This object will be apparent to those skilled in the art, in that, the use of continous wave, as opposed to pulsed-doppler or frequency modulated continuous wave techniques, achieves the highest possible rejection of signals caused by strong reflections from near-by fixed (non-moving) objects such as the ground and nearby structures; there being an approximate factor of 100 times (20 dB) better rejection of fixed-object "clutter", using continous wave, over the best attainable using other techniques. Hence, a much larger area of surveillance is possible for any given sized object to be detected.
The above and other objects and advantages of this invention are achieved by use of first and second continous wave Doppler systems each having a radiation field covering a surveillance area. The antenna for the second system is located above the antenna for the first system which is substantially at ground level. A distance data signal is produced in response to Doppler output signals from the first and second systems, which distance data signal is proportional to the distance of a moving object from the first system. This distance data signal, together with Doppler frequency and amplitude data obtained from the Doppler output signal from at least one of the Doppler systems, are used to distinguish between objects of different size and for producing alarm only when an object of predetermined size is sensed within a surveillance area or volume.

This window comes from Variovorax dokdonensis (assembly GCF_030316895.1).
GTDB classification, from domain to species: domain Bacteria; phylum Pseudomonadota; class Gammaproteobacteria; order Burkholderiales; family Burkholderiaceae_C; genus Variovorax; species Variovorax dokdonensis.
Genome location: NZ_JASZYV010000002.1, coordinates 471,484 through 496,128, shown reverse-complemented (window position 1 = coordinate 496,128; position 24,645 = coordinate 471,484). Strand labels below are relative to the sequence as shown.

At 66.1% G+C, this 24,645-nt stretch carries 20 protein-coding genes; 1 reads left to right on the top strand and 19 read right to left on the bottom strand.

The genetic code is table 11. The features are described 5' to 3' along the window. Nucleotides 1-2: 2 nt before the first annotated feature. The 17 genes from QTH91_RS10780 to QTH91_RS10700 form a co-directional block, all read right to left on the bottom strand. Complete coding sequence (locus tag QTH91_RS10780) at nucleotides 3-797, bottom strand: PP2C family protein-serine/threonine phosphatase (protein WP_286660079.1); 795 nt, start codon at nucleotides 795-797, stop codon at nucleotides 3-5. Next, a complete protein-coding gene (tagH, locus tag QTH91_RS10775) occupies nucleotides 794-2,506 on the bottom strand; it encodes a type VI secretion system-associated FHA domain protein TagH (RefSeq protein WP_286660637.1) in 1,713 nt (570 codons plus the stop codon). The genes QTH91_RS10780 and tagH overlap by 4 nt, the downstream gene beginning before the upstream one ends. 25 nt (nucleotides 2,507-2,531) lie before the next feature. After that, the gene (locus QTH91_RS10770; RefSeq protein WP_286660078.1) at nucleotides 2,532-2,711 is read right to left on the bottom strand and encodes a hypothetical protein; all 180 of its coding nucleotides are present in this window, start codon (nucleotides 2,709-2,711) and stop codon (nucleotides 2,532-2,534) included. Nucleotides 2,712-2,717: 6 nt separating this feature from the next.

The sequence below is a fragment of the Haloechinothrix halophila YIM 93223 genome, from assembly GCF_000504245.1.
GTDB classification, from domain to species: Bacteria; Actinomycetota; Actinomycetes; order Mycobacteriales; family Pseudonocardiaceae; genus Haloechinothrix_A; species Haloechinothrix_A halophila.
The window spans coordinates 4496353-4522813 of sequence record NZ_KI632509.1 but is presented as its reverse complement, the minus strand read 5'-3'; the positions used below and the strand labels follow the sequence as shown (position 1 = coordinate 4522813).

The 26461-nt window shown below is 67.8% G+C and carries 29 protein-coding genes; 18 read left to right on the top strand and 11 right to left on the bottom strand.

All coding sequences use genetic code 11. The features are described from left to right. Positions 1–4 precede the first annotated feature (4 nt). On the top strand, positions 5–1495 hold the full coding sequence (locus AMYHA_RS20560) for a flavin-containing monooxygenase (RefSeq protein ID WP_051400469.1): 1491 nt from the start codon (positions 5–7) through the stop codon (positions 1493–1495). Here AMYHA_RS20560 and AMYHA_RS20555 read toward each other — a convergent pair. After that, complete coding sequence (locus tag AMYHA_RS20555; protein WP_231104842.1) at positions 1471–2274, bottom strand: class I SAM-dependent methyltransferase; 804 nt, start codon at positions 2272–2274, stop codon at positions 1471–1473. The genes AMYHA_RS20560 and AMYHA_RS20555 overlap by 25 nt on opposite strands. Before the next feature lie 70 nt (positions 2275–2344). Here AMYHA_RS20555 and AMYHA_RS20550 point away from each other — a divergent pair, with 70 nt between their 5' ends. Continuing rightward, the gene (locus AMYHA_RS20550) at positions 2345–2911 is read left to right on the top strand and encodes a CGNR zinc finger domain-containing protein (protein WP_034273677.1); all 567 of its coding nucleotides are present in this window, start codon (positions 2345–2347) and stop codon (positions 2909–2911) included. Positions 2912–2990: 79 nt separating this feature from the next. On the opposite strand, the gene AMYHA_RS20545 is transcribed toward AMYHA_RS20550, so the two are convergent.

The above and other objects and advantages of this invention will become apparent from the following description considered with the accompanying drawings. In the drawings, wherein like reference characters refer to the same parts in the several views:
FIG. 1 is a simplified block diagram showing an intrusion detection system embodying the present invention;
FIG. 2 is a diagrammatic plan view taken along line 2--2 of FIG. 1;
FIG. 3 is a block diagram showing details of a transmitting system of a type which may be used in the system shown in FIG. 1;